Punch Up The Umami Of Tomato Gazpacho With Fish Sauce

We adore tomato gazpacho, a classic chilled soup from southern Spain with a vibrant and fresh tomato flavor. It's perfect when the tomatoes are juicy and ripe, usually during the summertime. But even when tomatoes aren't in season, there's an innovative way to enhance all the flavors in gazpacho and punch up its umami: Incorporate fish sauce.

While fish sauce, a staple in Southeast Asian cuisine, might seem like an unlikely addition to a classic Spanish dish, it works wonders in amplifying the gazpacho's umami. What is umami? When humans eat, our tastebuds distinguish five tastes: sour, bitter, salty, sweet, and savory or umami. Foods like tomatoes, parmesan cheese, miso, fermented tofu, and meats are packed with umami. Fish sauce, made from fermented fish (like anchovies) and salt, is also rich in umami. Its inclusion in tomato gazpacho will not, surprisingly, impart a fishy taste; instead, it will enhance the flavors of the tomatoes and other ingredients, giving gazpacho a robust and amplified umami taste.

Across Asian cuisines and for centuries, cooks would blend tomatoes with fish sauce, like in Vietnamese or Thai tomato-based soups or stews. So this is not a new idea, but adding fish sauce to gazpacho can give this dish a new dimension and open the world to new flavors.

Fish sauce does not overpower or add fishiness to gazpacho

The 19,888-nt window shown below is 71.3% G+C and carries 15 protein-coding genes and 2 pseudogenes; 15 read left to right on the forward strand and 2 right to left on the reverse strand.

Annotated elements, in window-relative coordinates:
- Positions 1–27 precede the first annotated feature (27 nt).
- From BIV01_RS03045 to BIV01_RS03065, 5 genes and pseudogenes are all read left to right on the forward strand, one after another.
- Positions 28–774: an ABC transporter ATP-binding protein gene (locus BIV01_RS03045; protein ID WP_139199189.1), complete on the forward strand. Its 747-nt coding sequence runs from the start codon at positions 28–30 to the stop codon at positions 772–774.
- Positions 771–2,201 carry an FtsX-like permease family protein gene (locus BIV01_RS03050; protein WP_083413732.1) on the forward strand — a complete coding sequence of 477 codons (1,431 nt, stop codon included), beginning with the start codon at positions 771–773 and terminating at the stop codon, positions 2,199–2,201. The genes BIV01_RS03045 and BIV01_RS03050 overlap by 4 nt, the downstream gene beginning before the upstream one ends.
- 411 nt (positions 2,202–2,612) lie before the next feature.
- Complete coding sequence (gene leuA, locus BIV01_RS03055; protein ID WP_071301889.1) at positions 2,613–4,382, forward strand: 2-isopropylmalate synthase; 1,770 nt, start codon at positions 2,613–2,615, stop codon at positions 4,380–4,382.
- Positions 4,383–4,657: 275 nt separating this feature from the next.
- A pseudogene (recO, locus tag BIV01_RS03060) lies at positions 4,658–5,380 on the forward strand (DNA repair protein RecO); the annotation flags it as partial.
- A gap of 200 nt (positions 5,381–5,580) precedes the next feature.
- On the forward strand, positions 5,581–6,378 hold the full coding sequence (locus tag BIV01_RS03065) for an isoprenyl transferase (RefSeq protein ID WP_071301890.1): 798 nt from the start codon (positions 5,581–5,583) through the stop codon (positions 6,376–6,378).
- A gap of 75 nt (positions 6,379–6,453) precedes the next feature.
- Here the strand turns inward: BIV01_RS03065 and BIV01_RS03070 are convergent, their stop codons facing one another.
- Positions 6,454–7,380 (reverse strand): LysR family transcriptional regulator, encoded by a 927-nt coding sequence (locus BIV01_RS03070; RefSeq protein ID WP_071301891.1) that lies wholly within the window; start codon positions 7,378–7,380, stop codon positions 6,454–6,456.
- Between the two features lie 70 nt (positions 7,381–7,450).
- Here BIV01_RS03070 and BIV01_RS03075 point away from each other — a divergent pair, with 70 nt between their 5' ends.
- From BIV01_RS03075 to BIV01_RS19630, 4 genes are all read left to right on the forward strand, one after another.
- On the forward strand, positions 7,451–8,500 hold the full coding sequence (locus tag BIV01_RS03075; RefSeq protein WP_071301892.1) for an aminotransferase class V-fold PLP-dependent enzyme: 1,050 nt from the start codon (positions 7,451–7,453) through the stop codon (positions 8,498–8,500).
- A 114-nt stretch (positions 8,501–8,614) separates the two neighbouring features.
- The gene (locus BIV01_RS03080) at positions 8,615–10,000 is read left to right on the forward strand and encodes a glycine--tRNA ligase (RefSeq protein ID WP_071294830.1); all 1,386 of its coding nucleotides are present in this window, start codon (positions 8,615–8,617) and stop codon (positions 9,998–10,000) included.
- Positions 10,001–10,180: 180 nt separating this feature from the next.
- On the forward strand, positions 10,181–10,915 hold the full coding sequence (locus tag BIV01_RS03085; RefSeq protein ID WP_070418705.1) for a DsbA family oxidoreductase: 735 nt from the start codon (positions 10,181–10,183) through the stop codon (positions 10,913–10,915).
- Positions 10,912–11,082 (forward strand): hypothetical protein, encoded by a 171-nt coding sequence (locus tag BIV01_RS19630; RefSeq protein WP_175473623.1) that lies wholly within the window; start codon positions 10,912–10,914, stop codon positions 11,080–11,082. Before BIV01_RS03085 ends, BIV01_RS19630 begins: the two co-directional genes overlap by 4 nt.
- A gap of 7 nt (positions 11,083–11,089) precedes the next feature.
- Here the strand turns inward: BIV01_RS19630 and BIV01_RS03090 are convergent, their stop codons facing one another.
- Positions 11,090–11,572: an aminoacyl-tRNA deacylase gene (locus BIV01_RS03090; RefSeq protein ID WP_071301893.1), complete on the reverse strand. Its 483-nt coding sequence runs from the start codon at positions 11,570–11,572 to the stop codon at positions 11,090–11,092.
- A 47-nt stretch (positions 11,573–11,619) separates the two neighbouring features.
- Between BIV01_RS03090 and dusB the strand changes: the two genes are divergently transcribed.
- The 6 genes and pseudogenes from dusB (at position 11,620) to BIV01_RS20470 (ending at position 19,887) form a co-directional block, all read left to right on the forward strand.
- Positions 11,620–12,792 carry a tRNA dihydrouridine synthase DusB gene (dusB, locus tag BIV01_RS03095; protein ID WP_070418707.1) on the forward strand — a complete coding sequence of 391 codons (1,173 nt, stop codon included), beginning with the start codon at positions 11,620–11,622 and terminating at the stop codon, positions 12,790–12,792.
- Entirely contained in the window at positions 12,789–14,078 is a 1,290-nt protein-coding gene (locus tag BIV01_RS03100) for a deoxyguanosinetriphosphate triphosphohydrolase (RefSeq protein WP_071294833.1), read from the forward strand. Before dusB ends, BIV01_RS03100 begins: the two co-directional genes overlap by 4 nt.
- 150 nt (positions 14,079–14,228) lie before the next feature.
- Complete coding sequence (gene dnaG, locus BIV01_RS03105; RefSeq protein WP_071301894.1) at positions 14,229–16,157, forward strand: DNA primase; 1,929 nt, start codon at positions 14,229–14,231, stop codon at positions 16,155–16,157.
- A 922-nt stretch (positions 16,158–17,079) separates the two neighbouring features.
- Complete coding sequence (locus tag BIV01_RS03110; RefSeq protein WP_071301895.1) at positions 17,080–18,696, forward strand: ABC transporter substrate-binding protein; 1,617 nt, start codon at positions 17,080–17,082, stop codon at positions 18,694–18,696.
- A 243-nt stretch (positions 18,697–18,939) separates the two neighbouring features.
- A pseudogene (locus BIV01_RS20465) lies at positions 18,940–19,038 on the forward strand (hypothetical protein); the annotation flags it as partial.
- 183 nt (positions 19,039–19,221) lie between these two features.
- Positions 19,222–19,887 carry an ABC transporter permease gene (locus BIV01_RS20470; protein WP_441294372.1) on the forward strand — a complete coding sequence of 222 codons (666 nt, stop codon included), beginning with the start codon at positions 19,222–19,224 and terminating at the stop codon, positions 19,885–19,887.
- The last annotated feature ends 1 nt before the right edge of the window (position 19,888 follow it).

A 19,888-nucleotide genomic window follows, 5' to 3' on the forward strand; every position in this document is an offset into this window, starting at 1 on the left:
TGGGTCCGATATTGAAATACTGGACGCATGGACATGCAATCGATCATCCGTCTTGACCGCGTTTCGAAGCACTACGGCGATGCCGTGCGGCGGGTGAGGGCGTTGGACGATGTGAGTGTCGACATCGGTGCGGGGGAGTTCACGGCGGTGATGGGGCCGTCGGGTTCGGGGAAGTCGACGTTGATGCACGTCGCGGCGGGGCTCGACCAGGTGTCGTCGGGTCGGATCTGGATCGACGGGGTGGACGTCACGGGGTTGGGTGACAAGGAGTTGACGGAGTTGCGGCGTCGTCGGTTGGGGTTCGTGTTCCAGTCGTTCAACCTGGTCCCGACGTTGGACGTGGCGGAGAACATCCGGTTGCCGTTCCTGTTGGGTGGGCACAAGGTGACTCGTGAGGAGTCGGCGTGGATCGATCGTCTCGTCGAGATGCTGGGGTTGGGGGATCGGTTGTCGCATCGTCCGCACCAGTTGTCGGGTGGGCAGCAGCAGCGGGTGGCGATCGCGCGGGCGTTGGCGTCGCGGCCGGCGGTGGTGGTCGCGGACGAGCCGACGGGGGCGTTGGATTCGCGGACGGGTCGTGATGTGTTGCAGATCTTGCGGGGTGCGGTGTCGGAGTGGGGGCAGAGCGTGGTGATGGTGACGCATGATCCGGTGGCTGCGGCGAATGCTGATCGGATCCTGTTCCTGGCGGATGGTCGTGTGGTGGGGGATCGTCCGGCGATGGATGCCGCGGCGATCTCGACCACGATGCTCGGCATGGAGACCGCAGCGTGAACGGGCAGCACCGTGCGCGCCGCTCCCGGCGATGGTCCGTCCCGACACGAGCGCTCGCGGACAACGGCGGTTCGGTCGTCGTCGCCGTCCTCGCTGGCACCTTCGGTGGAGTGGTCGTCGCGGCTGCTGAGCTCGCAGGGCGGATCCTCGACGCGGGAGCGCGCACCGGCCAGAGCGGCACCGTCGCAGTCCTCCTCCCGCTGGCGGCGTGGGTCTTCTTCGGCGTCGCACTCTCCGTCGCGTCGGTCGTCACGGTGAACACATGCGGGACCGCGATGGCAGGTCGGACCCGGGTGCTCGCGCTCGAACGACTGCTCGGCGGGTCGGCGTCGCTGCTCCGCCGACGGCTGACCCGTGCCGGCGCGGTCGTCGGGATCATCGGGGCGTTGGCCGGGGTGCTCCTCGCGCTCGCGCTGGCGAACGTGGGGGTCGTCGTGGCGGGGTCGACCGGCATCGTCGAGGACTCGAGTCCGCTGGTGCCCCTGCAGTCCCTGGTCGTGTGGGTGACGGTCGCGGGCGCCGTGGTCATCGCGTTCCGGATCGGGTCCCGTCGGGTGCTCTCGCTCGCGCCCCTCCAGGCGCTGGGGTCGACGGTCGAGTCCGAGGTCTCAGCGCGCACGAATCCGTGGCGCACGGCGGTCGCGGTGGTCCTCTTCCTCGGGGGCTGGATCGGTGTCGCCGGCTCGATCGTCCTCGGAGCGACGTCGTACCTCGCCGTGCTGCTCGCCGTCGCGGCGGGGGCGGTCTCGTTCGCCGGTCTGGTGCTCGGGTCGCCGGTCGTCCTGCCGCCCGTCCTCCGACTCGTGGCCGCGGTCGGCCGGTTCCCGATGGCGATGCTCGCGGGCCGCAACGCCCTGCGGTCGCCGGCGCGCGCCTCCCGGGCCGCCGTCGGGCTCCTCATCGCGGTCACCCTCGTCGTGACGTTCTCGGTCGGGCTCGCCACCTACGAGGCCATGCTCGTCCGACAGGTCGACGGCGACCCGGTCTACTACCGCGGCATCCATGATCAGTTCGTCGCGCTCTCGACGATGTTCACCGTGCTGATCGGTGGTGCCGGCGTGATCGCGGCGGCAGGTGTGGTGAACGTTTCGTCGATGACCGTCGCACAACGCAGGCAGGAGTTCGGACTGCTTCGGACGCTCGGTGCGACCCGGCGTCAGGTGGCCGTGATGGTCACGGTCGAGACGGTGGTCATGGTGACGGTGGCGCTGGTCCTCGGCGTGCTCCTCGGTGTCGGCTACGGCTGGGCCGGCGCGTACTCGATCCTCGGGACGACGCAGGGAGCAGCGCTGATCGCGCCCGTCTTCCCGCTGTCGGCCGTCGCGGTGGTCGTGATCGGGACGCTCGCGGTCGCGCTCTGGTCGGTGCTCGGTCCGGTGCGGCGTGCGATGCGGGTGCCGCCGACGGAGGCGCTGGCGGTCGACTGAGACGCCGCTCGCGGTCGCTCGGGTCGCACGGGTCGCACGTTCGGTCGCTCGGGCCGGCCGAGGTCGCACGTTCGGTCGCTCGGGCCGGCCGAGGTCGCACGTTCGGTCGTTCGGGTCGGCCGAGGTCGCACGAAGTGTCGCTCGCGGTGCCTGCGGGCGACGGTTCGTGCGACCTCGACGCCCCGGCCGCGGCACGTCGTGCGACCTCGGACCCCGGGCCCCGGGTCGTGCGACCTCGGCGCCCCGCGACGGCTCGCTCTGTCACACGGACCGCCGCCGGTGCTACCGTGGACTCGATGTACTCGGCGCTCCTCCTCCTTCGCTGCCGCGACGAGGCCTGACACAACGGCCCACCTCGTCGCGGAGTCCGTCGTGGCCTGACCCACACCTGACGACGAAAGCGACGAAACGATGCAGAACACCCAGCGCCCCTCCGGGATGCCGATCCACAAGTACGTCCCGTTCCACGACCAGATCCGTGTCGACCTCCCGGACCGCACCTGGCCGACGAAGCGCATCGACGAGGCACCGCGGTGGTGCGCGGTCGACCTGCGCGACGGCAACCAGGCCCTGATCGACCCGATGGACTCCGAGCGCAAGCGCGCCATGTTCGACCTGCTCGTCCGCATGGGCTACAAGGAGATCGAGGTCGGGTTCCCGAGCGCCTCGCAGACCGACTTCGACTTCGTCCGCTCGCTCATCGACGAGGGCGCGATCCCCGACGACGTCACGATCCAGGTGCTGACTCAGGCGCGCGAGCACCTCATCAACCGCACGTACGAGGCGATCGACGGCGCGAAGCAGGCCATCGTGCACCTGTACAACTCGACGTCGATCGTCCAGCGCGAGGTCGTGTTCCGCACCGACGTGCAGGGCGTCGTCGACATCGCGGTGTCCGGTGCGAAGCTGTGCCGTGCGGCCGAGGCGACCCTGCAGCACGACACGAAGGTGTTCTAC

Speaking of flavors, let's dive deeper and explore what gazpacho and fish sauce taste like. We often consider gazpacho a palate-cleanser thanks to its refreshing and acidic profile. While ripe tomatoes are the star of this soup, gazpacho can feature a medley of other vegetables like cucumbers, bell peppers, onions, and garlic. While bright in flavor, umami often takes a backseat. Introducing fish sauce, an umami catalyst, will enhance and transform gazpacho's taste profile. 

On its own, fish sauce is intense. It has a complex and robust taste, high in salinity and savoriness, complete with a fermented depth akin to aged cheeses, fermented tofu, or soy sauce. Fish sauce also has a subtle sweetness. Mixed into soups like gazpacho, fish sauce itself mellows out but heightens the savoriness, acidity, and sweetness of the tomatoes and other vegetables without overwhelming their fresh, vibrant flavors. Fish sauce plays a role in many Asian soup dishes. In pho, it brings an indescribable depth to the broth, elevating the umami without imparting a noticeable fishy taste. For example, you don't hear people describing beef pho as fishy.  Similarly, in gazpacho, fish sauce adds a subtle, intriguing complexity yet works perfectly with the soup's original profile.

For those trying fish sauce in gazpacho for the first time, we recommend you begin with just a few tablespoons. Then, give the soup a taste, adjust accordingly, and savor the heightened flavor of your gazpacho.